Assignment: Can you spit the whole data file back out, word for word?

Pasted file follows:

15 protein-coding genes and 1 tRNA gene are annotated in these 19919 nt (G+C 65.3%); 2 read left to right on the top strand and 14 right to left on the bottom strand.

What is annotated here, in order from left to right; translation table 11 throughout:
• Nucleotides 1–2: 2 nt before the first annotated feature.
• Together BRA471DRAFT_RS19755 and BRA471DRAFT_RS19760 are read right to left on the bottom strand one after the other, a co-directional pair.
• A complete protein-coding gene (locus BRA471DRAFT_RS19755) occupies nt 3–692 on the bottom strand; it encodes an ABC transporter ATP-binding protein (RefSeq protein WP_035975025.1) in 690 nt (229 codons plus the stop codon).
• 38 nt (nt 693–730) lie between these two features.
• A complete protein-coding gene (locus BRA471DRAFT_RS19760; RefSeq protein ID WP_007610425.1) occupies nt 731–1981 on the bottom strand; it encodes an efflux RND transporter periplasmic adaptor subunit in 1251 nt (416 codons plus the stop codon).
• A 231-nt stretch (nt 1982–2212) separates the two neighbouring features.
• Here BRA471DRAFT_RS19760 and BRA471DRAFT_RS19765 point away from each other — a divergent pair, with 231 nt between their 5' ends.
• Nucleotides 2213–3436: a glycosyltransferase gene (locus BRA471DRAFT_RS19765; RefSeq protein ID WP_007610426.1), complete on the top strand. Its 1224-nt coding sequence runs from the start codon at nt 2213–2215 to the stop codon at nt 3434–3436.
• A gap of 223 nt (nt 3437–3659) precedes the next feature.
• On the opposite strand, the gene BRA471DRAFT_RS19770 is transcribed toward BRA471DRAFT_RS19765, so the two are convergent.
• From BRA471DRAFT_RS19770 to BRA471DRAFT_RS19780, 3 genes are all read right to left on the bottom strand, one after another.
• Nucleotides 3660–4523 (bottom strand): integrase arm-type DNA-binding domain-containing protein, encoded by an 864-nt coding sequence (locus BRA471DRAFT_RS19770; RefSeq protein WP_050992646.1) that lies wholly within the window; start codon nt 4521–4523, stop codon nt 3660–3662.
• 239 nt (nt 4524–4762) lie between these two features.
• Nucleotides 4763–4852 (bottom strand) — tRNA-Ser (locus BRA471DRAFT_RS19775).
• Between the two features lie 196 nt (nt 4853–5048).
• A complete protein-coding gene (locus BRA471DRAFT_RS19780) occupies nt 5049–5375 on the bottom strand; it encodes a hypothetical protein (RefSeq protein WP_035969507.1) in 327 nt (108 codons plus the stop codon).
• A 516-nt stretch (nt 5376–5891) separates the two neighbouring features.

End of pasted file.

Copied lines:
15 protein-coding genes and 1 tRNA gene are annotated in these 19919 nt (G+C 65.3%); 2 read left to right on the top strand and 14 right to left on the bottom strand.

What is annotated here, in order from left to right; translation table 11 throughout:
• Nucleotides 1–2: 2 nt before the first annotated feature.
• Together BRA471DRAFT_RS19755 and BRA471DRAFT_RS19760 are read right to left on the bottom strand one after the other, a co-directional pair.
• A complete protein-coding gene (locus BRA471DRAFT_RS19755) occupies nt 3–692 on the bottom strand; it encodes an ABC transporter ATP-binding protein (RefSeq protein WP_035975025.1) in 690 nt (229 codons plus the stop codon).
• 38 nt (nt 693–730) lie between these two features.
• A complete protein-coding gene (locus BRA471DRAFT_RS19760; RefSeq protein ID WP_007610425.1) occupies nt 731–1981 on the bottom strand; it encodes an efflux RND transporter periplasmic adaptor subunit in 1251 nt (416 codons plus the stop codon).
• A 231-nt stretch (nt 1982–2212) separates the two neighbouring features.
• Here BRA471DRAFT_RS19760 and BRA471DRAFT_RS19765 point away from each other — a divergent pair, with 231 nt between their 5' ends.
• Nucleotides 2213–3436: a glycosyltransferase gene (locus BRA471DRAFT_RS19765; RefSeq protein ID WP_007610426.1), complete on the top strand. Its 1224-nt coding sequence runs from the start codon at nt 2213–2215 to the stop codon at nt 3434–3436.
• A gap of 223 nt (nt 3437–3659) precedes the next feature.
• On the opposite strand, the gene BRA471DRAFT_RS19770 is transcribed toward BRA471DRAFT_RS19765, so the two are convergent.
• From BRA471DRAFT_RS19770 to BRA471DRAFT_RS19780, 3 genes are all read right to left on the bottom strand, one after another.
• Nucleotides 3660–4523 (bottom strand): integrase arm-type DNA-binding domain-containing protein, encoded by an 864-nt coding sequence (locus BRA471DRAFT_RS19770; RefSeq protein WP_050992646.1) that lies wholly within the window; start codon nt 4521–4523, stop codon nt 3660–3662.
• 239 nt (nt 4524–4762) lie between these two features.
• Nucleotides 4763–4852 (bottom strand) — tRNA-Ser (locus BRA471DRAFT_RS19775).
• Between the two features lie 196 nt (nt 4853–5048).
• A complete protein-coding gene (locus BRA471DRAFT_RS19780) occupies nt 5049–5375 on the bottom strand; it encodes a hypothetical protein (RefSeq protein WP_035969507.1) in 327 nt (108 codons plus the stop codon).
• A 516-nt stretch (nt 5376–5891) separates the two neighbouring features.